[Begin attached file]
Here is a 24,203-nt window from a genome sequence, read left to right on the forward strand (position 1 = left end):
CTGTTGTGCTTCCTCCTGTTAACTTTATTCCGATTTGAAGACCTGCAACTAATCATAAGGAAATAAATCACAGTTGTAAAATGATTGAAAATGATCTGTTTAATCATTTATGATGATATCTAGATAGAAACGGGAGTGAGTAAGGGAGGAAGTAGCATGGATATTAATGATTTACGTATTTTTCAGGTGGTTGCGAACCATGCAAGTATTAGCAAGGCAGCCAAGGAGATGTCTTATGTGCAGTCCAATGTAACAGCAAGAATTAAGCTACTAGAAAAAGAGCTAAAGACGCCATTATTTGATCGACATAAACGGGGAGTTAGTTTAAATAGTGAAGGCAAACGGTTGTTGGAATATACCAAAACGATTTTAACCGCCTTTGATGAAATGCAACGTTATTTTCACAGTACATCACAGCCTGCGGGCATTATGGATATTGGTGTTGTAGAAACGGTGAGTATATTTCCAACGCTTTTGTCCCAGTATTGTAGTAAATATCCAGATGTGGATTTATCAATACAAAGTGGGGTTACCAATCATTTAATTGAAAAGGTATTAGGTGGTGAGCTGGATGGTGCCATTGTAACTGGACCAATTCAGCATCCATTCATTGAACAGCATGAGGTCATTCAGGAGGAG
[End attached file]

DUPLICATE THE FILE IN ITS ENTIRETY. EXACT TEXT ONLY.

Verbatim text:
Here is a 24,203-nt window from a genome sequence, read left to right on the forward strand (position 1 = left end):
CTGTTGTGCTTCCTCCTGTTAACTTTATTCCGATTTGAAGACCTGCAACTAATCATAAGGAAATAAATCACAGTTGTAAAATGATTGAAAATGATCTGTTTAATCATTTATGATGATATCTAGATAGAAACGGGAGTGAGTAAGGGAGGAAGTAGCATGGATATTAATGATTTACGTATTTTTCAGGTGGTTGCGAACCATGCAAGTATTAGCAAGGCAGCCAAGGAGATGTCTTATGTGCAGTCCAATGTAACAGCAAGAATTAAGCTACTAGAAAAAGAGCTAAAGACGCCATTATTTGATCGACATAAACGGGGAGTTAGTTTAAATAGTGAAGGCAAACGGTTGTTGGAATATACCAAAACGATTTTAACCGCCTTTGATGAAATGCAACGTTATTTTCACAGTACATCACAGCCTGCGGGCATTATGGATATTGGTGTTGTAGAAACGGTGAGTATATTTCCAACGCTTTTGTCCCAGTATTGTAGTAAATATCCAGATGTGGATTTATCAATACAAAGTGGGGTTACCAATCATTTAATTGAAAAGGTATTAGGTGGTGAGCTGGATGGTGCCATTGTAACTGGACCAATTCAGCATCCATTCATTGAACAGCATGAGGTCATTCAGGAGGAG